Food & Drink

I was driving along the newly named Ted Rogers Way and wondered how you get a street named after you. Is it just a matter of coughing up enough cash?

Though you’ll probably find more streets named after captains of industry than anonymous urchins, road renaming isn’t a cash grab. Citizens can make a free request, arguing for the civic significance of the name. The same goes for corporations like Rogers Communications, only they pay a $3,000 fee and must clear it with surrounding businesses or residents—not a huge challenge in Rogers’ case, since there are only four properties abutting the street in question, and one is the mothership Rogers building. The city guidelines state that a street named after a person should bear only that person’s last name. Ted Rogers Way was allowed a first name to get around another rule: no renamed street can share a name with an existing GTA street. (In this case, Rogers Road is just north of St. Clair.) The police objected to the renaming on the grounds that it could cause Rogers/Rogers confusion. But a “no” vote from the fuzz—who, along with other emergency services and heritage groups, weigh in on every request—wasn’t enough to thwart the will of Rogers, not that that would come as a shock to anyone who has ever tried to argue their cellphone bill.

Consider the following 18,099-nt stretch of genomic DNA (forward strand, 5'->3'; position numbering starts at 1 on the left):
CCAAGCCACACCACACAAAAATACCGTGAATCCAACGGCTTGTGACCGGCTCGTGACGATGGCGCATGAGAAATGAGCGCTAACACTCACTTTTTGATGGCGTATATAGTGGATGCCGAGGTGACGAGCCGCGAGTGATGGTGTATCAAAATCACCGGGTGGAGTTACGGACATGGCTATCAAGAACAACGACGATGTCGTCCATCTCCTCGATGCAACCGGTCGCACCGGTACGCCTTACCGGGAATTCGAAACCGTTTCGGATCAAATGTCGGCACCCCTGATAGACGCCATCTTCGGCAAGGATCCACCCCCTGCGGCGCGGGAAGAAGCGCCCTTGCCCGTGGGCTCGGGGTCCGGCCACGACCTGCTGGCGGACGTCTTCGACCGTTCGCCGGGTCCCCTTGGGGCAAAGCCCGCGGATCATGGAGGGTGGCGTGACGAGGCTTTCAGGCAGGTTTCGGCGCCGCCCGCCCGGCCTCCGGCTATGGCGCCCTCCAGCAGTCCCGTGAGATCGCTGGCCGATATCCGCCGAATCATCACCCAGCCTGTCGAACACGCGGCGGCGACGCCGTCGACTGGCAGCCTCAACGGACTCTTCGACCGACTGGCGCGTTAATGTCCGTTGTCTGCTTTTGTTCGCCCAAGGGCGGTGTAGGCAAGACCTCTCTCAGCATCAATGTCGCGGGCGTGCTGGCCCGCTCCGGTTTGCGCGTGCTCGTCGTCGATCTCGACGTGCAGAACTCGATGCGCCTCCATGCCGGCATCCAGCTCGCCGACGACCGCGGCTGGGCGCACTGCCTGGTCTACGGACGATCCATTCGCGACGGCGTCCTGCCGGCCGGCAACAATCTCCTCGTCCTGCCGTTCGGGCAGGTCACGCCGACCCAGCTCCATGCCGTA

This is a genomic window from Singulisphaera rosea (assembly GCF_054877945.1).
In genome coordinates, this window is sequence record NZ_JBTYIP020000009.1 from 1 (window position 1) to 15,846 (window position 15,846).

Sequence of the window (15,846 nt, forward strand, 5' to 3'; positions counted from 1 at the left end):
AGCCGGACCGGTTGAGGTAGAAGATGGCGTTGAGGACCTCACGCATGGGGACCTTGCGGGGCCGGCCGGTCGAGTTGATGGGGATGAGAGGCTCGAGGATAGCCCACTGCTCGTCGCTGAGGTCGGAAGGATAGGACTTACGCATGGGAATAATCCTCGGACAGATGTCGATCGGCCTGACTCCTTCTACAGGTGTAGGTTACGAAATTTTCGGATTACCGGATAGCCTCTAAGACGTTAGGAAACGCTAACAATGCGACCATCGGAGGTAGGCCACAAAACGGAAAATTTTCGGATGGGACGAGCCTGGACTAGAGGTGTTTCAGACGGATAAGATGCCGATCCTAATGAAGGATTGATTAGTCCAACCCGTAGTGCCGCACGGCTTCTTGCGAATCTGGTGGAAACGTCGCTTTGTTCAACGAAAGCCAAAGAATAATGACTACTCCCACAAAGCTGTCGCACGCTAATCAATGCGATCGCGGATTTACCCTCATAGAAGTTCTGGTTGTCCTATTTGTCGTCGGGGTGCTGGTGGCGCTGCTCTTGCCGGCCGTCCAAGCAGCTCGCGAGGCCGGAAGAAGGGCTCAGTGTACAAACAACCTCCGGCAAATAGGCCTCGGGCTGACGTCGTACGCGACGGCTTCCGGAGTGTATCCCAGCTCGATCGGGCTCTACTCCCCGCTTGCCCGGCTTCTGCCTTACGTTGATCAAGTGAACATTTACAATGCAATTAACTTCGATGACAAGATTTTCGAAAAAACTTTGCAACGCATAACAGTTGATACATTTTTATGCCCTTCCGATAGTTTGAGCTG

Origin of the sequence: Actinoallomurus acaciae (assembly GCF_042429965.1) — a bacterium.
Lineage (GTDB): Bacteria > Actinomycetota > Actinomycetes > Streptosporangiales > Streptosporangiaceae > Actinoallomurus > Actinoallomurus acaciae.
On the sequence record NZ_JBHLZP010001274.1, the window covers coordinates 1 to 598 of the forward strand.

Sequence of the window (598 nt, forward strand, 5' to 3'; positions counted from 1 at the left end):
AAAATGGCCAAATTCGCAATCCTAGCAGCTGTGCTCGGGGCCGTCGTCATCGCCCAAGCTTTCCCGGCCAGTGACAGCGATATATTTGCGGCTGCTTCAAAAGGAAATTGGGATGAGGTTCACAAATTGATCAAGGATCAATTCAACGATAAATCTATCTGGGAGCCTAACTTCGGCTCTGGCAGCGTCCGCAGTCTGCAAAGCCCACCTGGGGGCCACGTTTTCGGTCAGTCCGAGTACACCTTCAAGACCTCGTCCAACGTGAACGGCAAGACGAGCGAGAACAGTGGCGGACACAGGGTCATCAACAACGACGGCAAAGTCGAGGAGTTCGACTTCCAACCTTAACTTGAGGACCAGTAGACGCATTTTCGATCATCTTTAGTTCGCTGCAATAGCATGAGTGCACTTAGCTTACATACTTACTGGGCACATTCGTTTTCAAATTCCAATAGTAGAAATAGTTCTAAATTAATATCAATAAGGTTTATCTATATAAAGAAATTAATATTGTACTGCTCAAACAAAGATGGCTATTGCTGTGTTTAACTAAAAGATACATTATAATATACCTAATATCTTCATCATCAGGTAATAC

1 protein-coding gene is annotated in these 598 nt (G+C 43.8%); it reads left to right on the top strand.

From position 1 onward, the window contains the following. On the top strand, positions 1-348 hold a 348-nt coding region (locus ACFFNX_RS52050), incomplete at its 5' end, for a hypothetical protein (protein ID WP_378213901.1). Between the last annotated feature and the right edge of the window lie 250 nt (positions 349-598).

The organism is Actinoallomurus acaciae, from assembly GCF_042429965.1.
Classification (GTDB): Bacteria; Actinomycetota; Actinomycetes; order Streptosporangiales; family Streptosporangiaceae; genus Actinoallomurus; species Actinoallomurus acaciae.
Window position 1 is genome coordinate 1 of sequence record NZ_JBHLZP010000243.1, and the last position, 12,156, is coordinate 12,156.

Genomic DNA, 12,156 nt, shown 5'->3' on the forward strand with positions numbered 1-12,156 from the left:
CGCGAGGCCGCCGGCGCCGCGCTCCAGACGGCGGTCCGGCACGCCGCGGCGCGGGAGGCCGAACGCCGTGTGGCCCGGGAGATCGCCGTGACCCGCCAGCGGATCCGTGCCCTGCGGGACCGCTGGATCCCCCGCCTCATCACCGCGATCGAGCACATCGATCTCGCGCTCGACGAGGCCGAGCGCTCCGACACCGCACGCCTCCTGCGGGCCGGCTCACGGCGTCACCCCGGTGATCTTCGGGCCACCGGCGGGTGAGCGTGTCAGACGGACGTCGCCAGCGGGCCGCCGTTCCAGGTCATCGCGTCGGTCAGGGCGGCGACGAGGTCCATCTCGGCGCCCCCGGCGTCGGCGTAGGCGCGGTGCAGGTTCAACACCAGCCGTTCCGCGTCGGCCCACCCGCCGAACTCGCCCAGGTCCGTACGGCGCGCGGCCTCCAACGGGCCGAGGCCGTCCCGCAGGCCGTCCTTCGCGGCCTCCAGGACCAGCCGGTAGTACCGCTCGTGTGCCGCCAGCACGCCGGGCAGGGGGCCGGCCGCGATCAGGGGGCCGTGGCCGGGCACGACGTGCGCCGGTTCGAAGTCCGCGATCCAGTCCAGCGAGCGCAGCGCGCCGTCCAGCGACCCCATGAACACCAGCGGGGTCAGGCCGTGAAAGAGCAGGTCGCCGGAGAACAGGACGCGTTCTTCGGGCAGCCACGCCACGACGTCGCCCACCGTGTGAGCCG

• Question from Evie Hewitt, Wychwood

Wondering about the waterfront? Curious about construction? Perplexed by politics? Ask the Urban Decoder a question here.


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